2015-11-01

    A 2.45 GHz microwave ion source together with a beam transport system has been developed at VECC to study the problems related with the injection of high current beam into a compact cyclotron. This paper presents the results of beam profile measurement of high current proton beam at different degrees of space charge neutralisation with the introduction of neon gas in the beam line using a fine leak valve. The beam profiles have been measured at different pressures in the beam line by capturing the residual gas fluorescence using a CCD camera. It has been found that with space charge compensation at the present current level (∼5 mA at 75 keV), it is possible to reduce the beam spot size by ∼34%. We have measured the variation of beam profile as a function of the current in the solenoid magnet under the neutralised condition and used these data to estimate the rms emittance of the beam. Simulations performed using equivalent Kapchinsky-Vladimirsky beam envelope equations with space charge neutralization factor are also presented to interpret the experimental results. PMID:26628123

  7. Comparative Evaluation of Three Different Obturating Techniques Lateral Compaction, Thermafil and Calamus for Filling Area and Voids Using Cone Beam Computed Tomography: An Invitro study

    PubMed Central

    Dhingra, Anil; Panwar, Nidhi R

    2015-01-01

    Introduction The success of root canal treatment depends upon the proper sealing of root canal system. Improper apical seal leads to the microleakage which can be prevented by proper obturation technique. Aim To compare the quality of three different root canal obturation techniques: lateral compaction, Thermafil and Calamus by using cone beam computed tomography. Materials and Methods A total of 30 central incisors were selected. Biomechanical preparation was done by Reciproc file no 25. Teeth were divided into 3 groups of 10 teeth each according to the obturation technique i.e. Calamus, Thermafil and lateral compaction. Cone beam computed tomography was used to measure filling area and voids at coronal, middle and apical third of the root canal after obturation by different techniques. Data was statistically analysed by One-Way Anova and multiple comparison of Tukey HSD tests. Result The maximum amount of obturating material was observed in Calamus group followed by Thermafil and lateral compaction. Minimum voids were seen in obturation by Calamus technique. Conclusion Within the limitations of this study, it can be concluded that Calamus may be a good obturation technique. PMID:26436038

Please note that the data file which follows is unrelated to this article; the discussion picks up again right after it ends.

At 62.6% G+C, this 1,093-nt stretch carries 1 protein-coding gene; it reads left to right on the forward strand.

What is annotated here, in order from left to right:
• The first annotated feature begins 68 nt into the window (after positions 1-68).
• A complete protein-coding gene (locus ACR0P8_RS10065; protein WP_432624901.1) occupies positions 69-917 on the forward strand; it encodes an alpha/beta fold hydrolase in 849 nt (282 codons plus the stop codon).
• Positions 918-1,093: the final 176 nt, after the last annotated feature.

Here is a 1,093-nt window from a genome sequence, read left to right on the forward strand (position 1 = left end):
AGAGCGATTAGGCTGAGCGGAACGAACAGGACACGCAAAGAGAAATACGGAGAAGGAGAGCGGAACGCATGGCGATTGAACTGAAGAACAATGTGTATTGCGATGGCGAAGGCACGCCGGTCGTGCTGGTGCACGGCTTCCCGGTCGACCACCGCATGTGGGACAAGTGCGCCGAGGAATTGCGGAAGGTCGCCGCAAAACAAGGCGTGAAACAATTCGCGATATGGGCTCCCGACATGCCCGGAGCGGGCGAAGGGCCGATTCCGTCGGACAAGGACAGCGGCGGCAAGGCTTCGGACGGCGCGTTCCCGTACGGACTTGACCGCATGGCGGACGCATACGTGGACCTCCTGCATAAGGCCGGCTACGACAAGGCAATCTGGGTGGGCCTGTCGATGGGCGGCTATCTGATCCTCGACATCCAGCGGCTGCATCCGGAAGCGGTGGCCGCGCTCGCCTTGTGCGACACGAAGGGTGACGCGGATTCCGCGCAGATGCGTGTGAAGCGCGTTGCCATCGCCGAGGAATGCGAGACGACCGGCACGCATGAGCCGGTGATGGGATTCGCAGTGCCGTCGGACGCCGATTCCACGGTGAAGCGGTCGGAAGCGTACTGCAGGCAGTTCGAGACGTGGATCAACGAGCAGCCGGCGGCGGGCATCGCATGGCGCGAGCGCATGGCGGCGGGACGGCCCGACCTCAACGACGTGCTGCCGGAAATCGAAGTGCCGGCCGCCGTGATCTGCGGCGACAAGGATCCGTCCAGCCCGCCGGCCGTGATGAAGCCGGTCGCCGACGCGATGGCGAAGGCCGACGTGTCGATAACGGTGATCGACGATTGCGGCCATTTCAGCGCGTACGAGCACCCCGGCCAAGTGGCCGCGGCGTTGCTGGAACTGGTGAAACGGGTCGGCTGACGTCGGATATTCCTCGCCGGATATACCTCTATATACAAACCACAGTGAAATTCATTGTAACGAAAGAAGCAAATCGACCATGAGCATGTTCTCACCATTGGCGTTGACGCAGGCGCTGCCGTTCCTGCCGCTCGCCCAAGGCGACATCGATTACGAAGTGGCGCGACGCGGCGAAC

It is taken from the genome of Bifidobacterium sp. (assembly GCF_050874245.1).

8. Rebuilding the Brookhaven high flux beam reactor: A feasibility study

    SciTech Connect

    Brynda, W.J.; Passell, L.; Rorer, D.C.

    1995-01-01